Tuesday, November 30, 2010


The magic number for today! I must say it is a pretty great feeling getting that many words under my belt in 30 days. But what is an even better feeling is I really think this could be my best book yet. I still have another 15 to 20 thousand words to write until the story is done, but I really like where it is going thus far. I will surely speak more about it later, but for now you can revel in my shiny new NaNoWriMo winner's badge.

Monday, November 1, 2010

NaNoWriMo 2010

Once again I'm undertaking the craziness that is NaNoWriMo (National Novel Writing Month). And this year I vow I won't hit the middle of the month doldrums. This will be the third year I've undertaken to write a 50,000 word novel in one month, but from experience I can tell you in some ways it is easier than it sounds and other ways harder. Writing the words is easy. Getting beyond the blocks that crop up is much much harder. Each year, just around the 15th of the month I've run into a wall. My nice little graph that was trending upwards at a beautiful 45 degree angle suddenly flattens out. It is the awful middle section where I just don't know what to write about. But not this year.

I have done something that I never did in the last three novels I've written. I created a detailed outline of the whole story, beginning, middle and end. I don't don't know why I've never tried it before (except maybe I'm lazy). But this year I was not going to have that feeling where I was sure I couldn't finish, and everything I was writing was crap. This year I would triumph over mid-month blues. By the way, one reason I've never created an outline before is because I never had a tool that made it so easy. Let me restate that, I never USED a tool that made it so easy. I wrote last year's novel in Scrivener, but I didn't take full advantage of it. This year, no excuses. I have detailed note cards of every major scene. Detailed notes of every major location. Notes for the magic system of the world. Photos of all the characters (found at istockphoto.com). All put together in a wonderful, easy to organize format within Scrivener.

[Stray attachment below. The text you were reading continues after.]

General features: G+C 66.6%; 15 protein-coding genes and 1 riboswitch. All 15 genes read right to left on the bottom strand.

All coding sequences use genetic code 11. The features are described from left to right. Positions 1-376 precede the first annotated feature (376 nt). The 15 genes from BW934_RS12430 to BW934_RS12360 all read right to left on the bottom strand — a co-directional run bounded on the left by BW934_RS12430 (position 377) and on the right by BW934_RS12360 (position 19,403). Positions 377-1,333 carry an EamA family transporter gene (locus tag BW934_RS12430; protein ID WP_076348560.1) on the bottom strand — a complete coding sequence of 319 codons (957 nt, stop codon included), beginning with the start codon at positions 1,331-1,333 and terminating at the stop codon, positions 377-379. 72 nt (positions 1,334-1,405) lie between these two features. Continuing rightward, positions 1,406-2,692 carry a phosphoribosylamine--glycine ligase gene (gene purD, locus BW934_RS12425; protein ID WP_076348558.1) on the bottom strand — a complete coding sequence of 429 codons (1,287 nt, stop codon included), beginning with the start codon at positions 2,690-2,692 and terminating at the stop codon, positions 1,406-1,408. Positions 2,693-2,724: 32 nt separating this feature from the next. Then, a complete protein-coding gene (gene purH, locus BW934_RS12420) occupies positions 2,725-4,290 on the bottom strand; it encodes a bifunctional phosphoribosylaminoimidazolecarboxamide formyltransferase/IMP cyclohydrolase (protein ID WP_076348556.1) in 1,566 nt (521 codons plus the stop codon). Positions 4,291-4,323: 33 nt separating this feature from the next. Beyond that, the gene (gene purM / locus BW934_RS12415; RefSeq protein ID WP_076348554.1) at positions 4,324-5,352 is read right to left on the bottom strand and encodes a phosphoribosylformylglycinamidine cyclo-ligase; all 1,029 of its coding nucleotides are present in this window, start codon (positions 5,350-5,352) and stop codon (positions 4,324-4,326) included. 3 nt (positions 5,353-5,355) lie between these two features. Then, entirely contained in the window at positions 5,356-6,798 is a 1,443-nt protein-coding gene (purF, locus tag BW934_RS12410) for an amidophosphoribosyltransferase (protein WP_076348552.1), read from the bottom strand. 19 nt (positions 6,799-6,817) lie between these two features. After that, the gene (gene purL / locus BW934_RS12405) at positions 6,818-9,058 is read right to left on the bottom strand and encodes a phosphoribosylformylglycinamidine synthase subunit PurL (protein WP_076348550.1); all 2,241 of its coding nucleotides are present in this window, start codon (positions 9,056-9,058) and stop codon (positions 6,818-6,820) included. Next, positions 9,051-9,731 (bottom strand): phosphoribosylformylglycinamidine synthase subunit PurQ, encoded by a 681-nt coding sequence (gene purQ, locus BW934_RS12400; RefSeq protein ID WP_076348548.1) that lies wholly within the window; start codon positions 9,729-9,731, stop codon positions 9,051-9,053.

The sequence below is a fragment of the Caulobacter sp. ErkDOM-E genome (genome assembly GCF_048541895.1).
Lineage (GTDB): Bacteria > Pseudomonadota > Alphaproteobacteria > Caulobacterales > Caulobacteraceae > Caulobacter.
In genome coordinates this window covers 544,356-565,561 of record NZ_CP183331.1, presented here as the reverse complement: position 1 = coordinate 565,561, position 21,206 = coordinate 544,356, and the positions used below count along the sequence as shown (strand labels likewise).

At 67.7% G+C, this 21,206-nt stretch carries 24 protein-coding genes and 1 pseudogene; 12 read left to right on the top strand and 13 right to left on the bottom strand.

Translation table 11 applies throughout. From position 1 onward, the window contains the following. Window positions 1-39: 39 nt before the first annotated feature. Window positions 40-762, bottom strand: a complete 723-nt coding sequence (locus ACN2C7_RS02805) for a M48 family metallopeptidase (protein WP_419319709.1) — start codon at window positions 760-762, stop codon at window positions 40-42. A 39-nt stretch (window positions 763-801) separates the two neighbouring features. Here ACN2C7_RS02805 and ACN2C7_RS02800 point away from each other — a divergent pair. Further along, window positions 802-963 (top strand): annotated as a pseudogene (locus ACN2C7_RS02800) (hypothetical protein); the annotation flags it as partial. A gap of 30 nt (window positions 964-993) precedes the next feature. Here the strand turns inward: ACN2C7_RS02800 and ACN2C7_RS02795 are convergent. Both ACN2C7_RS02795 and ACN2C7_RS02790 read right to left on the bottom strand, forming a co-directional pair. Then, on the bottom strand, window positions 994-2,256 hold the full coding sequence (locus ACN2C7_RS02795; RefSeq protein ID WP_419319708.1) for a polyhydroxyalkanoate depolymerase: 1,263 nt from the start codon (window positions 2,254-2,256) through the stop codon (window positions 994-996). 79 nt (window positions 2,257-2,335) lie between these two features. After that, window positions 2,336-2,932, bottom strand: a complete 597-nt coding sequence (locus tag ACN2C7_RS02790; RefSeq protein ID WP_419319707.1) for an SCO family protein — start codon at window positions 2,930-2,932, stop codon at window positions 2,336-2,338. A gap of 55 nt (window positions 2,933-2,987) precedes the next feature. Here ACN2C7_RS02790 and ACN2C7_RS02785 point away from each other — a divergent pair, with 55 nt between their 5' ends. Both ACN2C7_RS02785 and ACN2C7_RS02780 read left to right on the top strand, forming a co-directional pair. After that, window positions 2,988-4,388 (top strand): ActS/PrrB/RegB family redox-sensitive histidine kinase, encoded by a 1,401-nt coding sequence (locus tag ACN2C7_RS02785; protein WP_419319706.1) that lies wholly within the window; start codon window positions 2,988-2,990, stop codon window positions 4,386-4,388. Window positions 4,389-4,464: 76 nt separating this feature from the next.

Tonight for example I was writing a scene involving my main character, Joey, and his Father. I split the screen vertically. On the left were notes about his father. Who he is, what he does for a living, his character traits, etc... along with a photo I thought represented him. On the right was the manuscript. I wrote while looking at the notes and photo. It was amazing the details I pulled out, that I normally would not have. I love this tool. If you don't use it, go to their web site now: www.scrivener.com The new Scrivener for Mac, version 2.0 came out today (I am not going to upgrade until after November) and the version for Windows is available in beta format. I can't say enough about this program, and to top it all off it is dirt cheap. Go there now.

I'm headed for bed. 3,500 words under my belt and it is only day one. Who knows maybe I'll crank out a 100,000 word novel this month. (I'd settle for 50,000 words with at least a small portion of those usable.) Happy writing all.

Tuesday, September 28, 2010

On Epic Fantasy

I just completed The Gathering Storm by Robert Jordan and Brandon Sanderson, the twelfth book in the Wheel of Time series. Robert Jordan died before being able to finish writing the series (sometimes I thought I'd die before I was able to finish reading the series) and Brandon Sanderson was chosen to wrap it up. There are actually going to be two more books by Mr. Sanderson before we finally get to the end. Book thirteen is due November 1 of this year.